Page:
I never had any mental health education at school. No one even mentioned the terms "mental health" or "mental illness" when I was growing up.
But at the age of 17 I was exposed to my first glimpse of mental illness when we were shown the film One Flew Over The Cuckoos Nest in an A-level sociology class. Quite what the film had to do with what we were learning about I'm not too sure, but it certainly left a lasting impression on me.
Some months later I saw another film about mental illness, Girl Interrupted. "Is this what it means to have a mental illness like schizophrenia?" I asked myself at the time.
Both of those films portrayed characters with severe mental illness that were violent and dangerous. It terrified me.
So when I was given a diagnosis of schizoaffective disorder (a combination of bipolar and schizophrenia) three years later, I was convinced I was destined to become the next Billy Bibbit from One Flew Over The Cuckoos Nest or Daisy Randone from Girl Interrupted. Both of those characters suffered immensely as a result of their diagnosis, and both of them eventually took their own lives.
Just weeks later, I attempted to take my own life. I believed I would end up as Jack Nicholson's character had in an Oregon psychiatric hospital if I didn't. I thought it was better to end the inevitable suffering I was bound to face, rather than prolonging it.
Receiving a diagnosis of mental illness can often feel rather hopeless. It certainly was for me in 2008. Times have moved forwards in the last few years, with everyone from sport stars to MPs to rock stars sharing their mental health struggles. Bruce Springsteen became the most recent musician to open up about his experience of depression just a few weeks ago.
Meanwhile, national campaigns such as Time To Change have helped to decrease the stigma attached to mental illness, with recent evidence showing that discrimination against those with mental health issues is rapidly reducing.
Hollywood, however, seems less keen to join the 21<sup>st century.
Later this year, the film Split, with James McAvoy, will be released. In the film McAvoy plays Kevin, a man with dissociative identity disorder who abducts three teenage girls.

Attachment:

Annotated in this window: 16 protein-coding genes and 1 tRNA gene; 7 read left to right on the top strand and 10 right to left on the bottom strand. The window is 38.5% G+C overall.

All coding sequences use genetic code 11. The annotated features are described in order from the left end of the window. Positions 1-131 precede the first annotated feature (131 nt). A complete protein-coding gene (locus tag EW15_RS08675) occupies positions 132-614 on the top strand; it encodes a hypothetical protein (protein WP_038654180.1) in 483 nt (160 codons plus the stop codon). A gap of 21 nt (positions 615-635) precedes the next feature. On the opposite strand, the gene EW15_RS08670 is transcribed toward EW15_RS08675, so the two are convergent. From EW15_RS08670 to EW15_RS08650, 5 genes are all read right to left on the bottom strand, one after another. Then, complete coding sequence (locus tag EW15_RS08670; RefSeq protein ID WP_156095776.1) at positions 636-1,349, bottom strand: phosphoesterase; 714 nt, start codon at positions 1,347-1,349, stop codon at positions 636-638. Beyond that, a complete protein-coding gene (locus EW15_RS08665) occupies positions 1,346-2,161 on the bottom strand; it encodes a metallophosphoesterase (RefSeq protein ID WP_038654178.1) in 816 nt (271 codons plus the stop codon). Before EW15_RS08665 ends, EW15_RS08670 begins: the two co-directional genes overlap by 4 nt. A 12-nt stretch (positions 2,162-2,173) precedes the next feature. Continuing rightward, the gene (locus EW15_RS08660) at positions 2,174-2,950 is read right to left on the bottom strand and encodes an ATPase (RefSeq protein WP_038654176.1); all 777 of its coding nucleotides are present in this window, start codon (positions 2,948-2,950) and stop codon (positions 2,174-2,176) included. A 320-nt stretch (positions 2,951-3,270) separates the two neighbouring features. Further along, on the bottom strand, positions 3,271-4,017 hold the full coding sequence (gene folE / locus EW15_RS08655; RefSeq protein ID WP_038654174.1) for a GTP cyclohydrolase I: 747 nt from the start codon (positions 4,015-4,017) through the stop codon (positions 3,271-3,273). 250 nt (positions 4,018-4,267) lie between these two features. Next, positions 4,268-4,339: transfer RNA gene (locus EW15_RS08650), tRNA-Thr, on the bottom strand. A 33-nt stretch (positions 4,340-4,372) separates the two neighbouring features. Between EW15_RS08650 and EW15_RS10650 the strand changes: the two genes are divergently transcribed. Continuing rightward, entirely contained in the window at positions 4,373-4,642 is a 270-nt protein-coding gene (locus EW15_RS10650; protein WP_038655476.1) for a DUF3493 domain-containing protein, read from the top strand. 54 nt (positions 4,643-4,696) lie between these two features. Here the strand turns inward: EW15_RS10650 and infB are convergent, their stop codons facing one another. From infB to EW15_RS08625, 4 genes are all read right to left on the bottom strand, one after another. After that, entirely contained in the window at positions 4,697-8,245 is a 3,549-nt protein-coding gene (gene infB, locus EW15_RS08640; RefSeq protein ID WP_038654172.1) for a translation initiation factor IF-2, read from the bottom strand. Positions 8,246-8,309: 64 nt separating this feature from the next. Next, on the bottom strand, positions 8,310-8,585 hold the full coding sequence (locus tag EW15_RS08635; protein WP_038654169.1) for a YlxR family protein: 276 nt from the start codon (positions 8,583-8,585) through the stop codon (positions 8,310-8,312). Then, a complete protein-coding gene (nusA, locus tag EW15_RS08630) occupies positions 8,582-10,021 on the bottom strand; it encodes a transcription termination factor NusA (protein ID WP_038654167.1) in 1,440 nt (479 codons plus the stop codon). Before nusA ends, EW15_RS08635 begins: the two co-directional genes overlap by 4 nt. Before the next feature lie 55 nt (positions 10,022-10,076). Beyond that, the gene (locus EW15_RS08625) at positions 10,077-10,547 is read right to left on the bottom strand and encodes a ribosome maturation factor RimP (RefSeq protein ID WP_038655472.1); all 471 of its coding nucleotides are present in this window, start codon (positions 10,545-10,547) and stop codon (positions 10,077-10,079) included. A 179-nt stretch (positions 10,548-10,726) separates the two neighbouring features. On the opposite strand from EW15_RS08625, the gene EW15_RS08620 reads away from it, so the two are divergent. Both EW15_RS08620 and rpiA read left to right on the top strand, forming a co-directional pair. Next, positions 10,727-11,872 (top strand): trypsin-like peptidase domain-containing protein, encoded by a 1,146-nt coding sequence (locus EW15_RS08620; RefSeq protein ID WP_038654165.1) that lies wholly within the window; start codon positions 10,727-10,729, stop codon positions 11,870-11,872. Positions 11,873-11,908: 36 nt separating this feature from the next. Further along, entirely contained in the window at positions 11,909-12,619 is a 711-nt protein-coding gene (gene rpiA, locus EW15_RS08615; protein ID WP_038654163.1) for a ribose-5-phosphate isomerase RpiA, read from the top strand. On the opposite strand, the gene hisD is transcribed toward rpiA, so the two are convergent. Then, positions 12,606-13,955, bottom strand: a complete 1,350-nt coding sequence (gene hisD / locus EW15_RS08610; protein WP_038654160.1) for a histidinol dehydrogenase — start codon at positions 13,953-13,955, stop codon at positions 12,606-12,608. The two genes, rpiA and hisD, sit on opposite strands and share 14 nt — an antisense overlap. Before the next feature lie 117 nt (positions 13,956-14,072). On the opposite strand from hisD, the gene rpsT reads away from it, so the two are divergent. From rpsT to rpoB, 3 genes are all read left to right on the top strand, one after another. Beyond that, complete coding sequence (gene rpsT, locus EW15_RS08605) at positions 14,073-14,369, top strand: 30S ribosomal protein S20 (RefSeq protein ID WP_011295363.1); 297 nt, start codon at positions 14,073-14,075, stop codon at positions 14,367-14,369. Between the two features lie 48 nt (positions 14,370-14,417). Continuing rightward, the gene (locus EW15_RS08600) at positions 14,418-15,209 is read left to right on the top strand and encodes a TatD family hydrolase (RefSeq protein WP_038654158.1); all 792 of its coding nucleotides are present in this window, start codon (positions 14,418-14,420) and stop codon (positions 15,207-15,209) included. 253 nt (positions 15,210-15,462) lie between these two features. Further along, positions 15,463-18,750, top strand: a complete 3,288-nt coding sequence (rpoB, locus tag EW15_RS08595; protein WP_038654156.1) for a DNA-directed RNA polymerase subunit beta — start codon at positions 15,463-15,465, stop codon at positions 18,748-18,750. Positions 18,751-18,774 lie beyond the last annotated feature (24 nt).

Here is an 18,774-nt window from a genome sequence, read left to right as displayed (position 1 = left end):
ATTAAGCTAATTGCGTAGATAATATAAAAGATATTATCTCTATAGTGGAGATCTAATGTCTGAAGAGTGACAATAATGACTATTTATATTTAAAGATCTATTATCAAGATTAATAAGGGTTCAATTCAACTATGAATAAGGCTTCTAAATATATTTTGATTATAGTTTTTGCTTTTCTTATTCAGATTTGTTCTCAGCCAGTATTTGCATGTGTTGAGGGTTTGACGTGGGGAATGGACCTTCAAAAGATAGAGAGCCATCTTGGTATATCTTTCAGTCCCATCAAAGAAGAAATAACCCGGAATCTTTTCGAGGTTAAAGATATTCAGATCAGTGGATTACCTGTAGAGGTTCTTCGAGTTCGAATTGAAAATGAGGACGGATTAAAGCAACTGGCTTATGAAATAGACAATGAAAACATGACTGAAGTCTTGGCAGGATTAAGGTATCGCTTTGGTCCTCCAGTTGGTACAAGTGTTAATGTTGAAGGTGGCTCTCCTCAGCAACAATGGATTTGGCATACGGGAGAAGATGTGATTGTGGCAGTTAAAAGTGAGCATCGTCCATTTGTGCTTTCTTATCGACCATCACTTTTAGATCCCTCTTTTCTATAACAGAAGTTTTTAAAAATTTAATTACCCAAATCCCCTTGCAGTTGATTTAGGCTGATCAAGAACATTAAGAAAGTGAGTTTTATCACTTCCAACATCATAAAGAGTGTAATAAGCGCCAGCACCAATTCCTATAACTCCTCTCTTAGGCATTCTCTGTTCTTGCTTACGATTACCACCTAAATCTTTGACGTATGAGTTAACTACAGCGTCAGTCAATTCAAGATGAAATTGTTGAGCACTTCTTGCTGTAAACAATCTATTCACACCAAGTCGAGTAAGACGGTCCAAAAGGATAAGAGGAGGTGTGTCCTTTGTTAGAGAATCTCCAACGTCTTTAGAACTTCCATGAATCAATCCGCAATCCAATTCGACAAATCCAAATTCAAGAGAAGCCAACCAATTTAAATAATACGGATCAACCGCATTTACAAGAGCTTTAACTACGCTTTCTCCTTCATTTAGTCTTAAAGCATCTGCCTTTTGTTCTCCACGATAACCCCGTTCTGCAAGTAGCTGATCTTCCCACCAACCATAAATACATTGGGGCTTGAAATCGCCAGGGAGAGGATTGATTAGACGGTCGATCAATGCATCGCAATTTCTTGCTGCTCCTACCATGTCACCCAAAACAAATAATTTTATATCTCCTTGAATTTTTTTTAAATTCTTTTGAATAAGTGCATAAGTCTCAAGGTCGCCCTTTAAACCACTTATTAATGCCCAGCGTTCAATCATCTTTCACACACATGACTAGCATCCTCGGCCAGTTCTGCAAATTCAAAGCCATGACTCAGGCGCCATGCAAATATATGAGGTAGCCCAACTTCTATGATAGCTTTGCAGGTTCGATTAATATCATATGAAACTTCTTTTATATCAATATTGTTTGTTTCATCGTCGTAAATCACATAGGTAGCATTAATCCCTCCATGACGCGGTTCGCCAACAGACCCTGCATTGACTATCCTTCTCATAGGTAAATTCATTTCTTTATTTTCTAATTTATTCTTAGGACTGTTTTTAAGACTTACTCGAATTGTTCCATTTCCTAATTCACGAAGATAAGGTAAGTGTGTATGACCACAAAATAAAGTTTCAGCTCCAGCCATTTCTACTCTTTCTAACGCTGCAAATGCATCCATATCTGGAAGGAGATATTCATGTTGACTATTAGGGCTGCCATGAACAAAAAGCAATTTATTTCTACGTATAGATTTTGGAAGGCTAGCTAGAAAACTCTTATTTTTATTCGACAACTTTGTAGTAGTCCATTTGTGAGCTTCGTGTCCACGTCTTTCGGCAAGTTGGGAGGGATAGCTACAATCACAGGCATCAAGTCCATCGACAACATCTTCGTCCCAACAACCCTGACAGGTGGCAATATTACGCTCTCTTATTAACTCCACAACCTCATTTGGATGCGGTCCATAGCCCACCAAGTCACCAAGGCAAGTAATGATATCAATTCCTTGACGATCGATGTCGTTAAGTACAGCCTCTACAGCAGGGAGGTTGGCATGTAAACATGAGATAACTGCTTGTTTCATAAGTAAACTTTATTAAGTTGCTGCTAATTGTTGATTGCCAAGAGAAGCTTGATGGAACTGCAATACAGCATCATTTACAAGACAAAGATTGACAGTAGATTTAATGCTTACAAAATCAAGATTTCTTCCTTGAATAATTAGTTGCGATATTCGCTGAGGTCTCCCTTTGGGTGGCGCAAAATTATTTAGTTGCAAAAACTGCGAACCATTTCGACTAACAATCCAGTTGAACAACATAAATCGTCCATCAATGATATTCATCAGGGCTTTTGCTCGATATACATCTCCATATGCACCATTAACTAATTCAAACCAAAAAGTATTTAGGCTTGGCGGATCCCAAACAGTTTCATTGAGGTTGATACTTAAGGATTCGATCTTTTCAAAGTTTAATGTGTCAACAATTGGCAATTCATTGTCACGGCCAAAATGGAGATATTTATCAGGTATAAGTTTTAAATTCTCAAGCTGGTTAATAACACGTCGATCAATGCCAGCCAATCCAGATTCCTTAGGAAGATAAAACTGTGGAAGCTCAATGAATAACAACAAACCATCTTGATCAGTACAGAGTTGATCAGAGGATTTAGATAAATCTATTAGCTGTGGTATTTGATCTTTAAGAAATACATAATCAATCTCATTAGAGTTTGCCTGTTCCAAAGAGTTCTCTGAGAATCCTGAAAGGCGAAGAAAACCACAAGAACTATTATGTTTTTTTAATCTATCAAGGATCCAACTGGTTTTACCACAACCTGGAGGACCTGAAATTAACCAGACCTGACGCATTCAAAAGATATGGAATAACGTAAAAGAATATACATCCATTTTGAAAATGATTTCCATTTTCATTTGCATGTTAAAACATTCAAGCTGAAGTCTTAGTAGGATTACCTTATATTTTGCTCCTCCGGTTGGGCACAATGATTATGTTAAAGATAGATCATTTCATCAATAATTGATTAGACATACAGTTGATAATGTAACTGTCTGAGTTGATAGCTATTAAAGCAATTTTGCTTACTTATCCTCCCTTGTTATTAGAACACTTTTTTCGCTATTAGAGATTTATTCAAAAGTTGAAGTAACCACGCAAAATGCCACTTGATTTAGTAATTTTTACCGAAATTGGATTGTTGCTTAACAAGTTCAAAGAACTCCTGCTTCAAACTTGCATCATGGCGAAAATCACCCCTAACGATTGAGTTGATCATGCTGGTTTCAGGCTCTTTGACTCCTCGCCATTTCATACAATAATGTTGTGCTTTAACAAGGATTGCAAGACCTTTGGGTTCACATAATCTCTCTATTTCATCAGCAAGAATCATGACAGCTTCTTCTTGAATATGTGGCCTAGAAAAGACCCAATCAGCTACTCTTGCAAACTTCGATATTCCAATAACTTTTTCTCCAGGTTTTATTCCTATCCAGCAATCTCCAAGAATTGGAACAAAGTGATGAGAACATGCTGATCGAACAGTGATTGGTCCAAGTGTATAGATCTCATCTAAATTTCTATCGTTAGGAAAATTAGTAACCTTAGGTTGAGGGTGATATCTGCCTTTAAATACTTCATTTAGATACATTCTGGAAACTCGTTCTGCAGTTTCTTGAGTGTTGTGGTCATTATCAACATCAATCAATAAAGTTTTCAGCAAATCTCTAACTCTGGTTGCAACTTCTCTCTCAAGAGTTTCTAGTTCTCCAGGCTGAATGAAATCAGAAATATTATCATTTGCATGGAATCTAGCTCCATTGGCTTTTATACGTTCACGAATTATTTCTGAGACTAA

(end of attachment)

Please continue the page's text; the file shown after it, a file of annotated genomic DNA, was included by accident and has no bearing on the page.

To be honest, I stopped reading the rest of the synopsis after seeing the first paragraph. It's hardly going to be a happy ending is it?
Conversely, Hollywood has created some incredibly inspiring films about physical illnesses like cancer in recent years. 50/50, My Sister's Keeper, and A Fault In Their Stars are just a few of the moving tales that have touched audiences. Where are such portrayals of mental illness?
A few years after I was diagnosed, I watched the Academy award-winning film, A Beautiful Mind, with Russell Crowe. The film tells the story of American mathematician John Nash, who was diagnosed with schizophrenia in his thirties. Despite his illness he achieved more than most, eventually winning the 1994 Nobel Prize in Economic Sciences.
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What inspired me most about the film was not his academic success, but his ability to find love and start a family. After my diagnosis, I thought both of these things would be impossible because of the complexities of my mind and illness, but A Beautiful Mind gave me an abundance of hope to believe differently.
In my work currently, I visit schools, hospitals and prisons to meet others affected by mental illness. The notions of hope and recovery are so often lacking for very many of these people.
Hollywood has a chance to illuminate and inspire its audiences on the subject of mental health. Too often though, films about mental illness not only lack any sort of hope, but contain violent characters.
Even the 2012 film Silver Linings Playbook,which was labelled as a ground-breaking portrayal of mental illness, had a violent main character. The character, Pat Junior, had bipolar disorder. I know many people with bipolar. Not one of them has ever been violent.
The actual truth is that people with mental illness are more likely to be victims of violence, rather than perpetrators. If you drew up a list of the amount of films in which characters with mental illness are violent, quite the opposite would seem apparent though.
Filmmakers have a responsibility to start telling the public the truth about mental health, instead of fanning the flames of the stigma attached to mental illness that leads so many sufferers to struggle in silence.
I waited for years to tell anyone about my mental health issues because I was so afraid of what others would think of me. It led to a psychotic breakdown where I was eventually sectioned and hospitalised for a long period. Perhaps if I had seen a very different portrayal of mental illness to the ones I saw it may have been a very different story for me.
The Samaritans provides a free support service for those who need to talk to someone in the UK and Republic of Ireland. It can be contacted via Samaritans.org or by calling 116 123 (UK) or 116 123 (ROI), 24 hours a day, 365 days a year.
Jonny Benjamin is a mental health campaigner